Jump to top menu Jump to main menu Jump to content
Research group/lab  |  W. Unger

Pediatric Infection and Immunity

Pneumonia is the number one cause of mortality in children. We aim to improve the diagnostics to prevent inappropriate antibiotics use.

About our research group/lab

Our research

Background information

Pneumonia is the number one cause of death in children worldwide. Suspicion of pneumonia is therefore a major reason to prescribe antibiotics. The current non-invasive diagnostics tests have limited value, however: they neither discern bacteria from virus nor infection from carriage in a clinically relevant time frame. This is why clinicians have to rely on non-specific clinical symptoms to decide whether to prescribe antibiotics. The empirical therapy can be misdirected and result in inappropriate use of antibiotics, extra-pulmonary complications and further spread of pathogens in the community.

Overall aim

We work on finding new methods to diagnose pneumonia as well as targets for treatment of respiratory pathogens – Mycoplasma pneumoniae in particular. Thanks to Dr A.M.C. van Rossum (pediatrician and Head Pediatric Infectious Diseases) observations in patients can be investigated in the lab and – vice versa – findings from pre-clinical (animal) models can be validated in patients.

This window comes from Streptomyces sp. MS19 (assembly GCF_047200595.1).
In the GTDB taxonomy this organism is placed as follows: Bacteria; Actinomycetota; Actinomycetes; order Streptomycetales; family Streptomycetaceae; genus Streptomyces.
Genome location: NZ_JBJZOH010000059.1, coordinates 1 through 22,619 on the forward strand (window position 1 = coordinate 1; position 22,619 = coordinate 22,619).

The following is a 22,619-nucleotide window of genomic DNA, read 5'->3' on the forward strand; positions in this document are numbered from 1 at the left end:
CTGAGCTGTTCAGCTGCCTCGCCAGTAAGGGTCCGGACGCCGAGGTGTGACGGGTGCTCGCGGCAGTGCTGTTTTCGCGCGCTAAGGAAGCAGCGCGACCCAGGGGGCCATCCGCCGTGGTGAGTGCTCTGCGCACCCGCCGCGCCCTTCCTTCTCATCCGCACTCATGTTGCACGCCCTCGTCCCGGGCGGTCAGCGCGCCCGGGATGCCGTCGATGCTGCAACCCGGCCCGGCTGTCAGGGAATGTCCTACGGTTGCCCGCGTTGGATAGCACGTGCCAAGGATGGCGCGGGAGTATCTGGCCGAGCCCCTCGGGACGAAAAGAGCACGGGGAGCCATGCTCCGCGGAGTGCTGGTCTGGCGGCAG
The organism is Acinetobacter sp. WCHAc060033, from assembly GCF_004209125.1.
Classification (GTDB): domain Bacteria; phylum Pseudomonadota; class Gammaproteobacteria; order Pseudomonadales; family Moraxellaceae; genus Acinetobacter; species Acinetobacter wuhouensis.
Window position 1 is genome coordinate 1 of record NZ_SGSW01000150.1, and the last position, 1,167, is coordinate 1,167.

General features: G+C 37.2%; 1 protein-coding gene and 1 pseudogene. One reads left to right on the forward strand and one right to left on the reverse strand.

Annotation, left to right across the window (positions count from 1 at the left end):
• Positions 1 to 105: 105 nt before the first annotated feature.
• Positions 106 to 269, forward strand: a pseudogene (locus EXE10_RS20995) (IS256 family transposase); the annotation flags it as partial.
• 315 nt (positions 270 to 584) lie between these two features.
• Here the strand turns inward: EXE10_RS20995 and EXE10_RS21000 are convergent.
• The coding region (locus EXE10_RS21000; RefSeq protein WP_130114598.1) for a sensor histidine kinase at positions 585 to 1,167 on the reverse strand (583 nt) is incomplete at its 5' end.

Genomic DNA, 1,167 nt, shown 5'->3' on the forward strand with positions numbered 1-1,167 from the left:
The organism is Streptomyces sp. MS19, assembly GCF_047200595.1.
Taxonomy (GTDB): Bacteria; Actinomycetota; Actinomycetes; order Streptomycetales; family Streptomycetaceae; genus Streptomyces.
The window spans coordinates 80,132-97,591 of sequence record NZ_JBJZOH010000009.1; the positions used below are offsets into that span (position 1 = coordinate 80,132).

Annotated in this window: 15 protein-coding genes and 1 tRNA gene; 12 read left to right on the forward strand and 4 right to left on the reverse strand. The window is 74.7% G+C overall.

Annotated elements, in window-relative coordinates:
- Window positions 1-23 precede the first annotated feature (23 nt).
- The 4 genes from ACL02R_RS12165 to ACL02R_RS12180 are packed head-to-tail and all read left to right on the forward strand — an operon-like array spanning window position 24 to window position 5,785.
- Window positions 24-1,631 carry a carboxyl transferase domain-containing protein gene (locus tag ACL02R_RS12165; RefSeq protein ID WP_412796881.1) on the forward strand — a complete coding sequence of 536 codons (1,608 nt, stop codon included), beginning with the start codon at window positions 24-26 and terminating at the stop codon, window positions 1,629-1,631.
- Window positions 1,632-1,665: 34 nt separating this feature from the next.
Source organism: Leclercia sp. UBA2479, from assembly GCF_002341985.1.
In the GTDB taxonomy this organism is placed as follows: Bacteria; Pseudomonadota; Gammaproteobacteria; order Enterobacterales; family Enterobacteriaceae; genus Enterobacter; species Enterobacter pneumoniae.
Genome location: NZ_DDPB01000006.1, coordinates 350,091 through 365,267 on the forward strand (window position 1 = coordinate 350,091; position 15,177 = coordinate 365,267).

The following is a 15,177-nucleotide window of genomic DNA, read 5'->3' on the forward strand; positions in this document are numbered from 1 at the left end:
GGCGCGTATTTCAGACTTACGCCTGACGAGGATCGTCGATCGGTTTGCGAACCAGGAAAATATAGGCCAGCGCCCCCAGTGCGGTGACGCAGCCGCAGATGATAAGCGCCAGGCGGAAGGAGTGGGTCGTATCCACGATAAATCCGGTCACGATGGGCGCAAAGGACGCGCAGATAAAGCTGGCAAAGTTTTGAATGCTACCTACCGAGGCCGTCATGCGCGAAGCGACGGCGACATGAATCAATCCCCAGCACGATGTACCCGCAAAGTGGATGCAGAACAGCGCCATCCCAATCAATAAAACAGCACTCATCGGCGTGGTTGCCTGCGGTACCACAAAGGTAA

Research focus areas

  • Diagnostics: We are exploring the use of liquid biopsies for the diagnosis of pulmonary infections. We profile macrophages in the blood to distinguish the pneumonia-causing pathogen from harmless, non-invasive carried microorganisms. Additionally, we investigate the immunological control of infection and carriage.
  • Extra-pulmonary complications: Identifying and treating patients with infection-induced neurological diseases is complicated by lack of accurate diagnostics. We investigate humoral responses to M. pneumoniae structures to understand how autoimmunity develops and to find treatment targets.
  • Prevention strategies such as vaccination or anti-microbial peptides use can prevent pneumonia. We will test minimal-invasive application of vaccines and/or anti-microbial peptides using microneedle arrays and via mucosa.

Key Publications